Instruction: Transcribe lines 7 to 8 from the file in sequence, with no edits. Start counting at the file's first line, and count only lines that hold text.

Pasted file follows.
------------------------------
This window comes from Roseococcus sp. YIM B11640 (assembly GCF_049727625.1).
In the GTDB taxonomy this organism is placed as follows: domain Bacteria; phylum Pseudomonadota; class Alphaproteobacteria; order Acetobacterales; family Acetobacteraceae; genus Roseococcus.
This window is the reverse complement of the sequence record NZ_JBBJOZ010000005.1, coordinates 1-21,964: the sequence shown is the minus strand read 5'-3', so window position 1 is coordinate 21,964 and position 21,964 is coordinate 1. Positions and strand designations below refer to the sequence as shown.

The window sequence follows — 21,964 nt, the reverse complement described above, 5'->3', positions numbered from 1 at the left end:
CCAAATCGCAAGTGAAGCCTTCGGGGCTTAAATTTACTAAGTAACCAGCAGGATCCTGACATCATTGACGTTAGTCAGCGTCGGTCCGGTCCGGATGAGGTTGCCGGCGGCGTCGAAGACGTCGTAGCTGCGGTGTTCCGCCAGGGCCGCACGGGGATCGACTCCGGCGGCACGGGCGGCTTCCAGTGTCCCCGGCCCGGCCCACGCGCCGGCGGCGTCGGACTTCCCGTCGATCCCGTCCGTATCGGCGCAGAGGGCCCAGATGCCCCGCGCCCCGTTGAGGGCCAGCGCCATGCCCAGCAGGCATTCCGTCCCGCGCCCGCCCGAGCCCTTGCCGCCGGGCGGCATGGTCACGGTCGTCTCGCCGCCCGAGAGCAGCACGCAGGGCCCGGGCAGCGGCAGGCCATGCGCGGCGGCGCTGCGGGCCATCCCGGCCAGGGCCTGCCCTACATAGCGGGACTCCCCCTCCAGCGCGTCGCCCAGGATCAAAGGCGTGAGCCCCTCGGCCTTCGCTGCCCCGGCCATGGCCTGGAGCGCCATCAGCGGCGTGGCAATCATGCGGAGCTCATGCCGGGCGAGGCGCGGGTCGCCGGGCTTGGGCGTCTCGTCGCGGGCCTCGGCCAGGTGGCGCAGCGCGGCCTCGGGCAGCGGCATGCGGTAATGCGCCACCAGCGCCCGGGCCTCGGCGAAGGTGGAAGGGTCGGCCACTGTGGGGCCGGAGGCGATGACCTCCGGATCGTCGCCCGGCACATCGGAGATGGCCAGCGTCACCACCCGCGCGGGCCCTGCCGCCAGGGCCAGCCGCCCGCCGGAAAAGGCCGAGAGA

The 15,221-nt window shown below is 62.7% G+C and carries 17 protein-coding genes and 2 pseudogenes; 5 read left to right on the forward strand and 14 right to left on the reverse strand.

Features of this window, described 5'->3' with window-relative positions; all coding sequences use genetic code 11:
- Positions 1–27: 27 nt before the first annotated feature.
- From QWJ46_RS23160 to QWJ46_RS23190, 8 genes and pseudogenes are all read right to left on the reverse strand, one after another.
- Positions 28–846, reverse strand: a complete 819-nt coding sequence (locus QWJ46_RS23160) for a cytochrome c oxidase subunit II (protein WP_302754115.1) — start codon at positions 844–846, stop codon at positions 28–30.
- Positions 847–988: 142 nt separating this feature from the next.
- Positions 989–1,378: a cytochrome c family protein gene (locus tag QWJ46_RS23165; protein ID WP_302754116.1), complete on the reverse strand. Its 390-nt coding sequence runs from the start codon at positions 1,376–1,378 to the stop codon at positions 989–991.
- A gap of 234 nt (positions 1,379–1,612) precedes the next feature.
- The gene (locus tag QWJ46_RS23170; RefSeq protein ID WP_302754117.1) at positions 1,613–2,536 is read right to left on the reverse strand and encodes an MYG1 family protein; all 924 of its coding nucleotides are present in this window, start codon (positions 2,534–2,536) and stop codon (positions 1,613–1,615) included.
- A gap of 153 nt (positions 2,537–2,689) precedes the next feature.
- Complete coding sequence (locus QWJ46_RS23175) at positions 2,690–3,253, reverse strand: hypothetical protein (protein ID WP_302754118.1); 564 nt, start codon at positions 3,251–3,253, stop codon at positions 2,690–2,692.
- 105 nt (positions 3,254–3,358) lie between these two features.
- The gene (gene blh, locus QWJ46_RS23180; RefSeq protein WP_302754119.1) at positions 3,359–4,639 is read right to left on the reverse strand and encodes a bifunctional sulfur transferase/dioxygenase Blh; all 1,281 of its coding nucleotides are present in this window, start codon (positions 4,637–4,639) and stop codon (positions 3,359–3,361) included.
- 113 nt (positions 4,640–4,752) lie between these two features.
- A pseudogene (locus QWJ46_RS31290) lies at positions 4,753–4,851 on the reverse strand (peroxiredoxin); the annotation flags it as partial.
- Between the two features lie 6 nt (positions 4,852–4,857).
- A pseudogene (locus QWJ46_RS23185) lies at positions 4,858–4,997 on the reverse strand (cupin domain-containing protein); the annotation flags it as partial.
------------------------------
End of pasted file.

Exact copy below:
Features of this window, described 5'->3' with window-relative positions; all coding sequences use genetic code 11:
- Positions 1–27: 27 nt before the first annotated feature.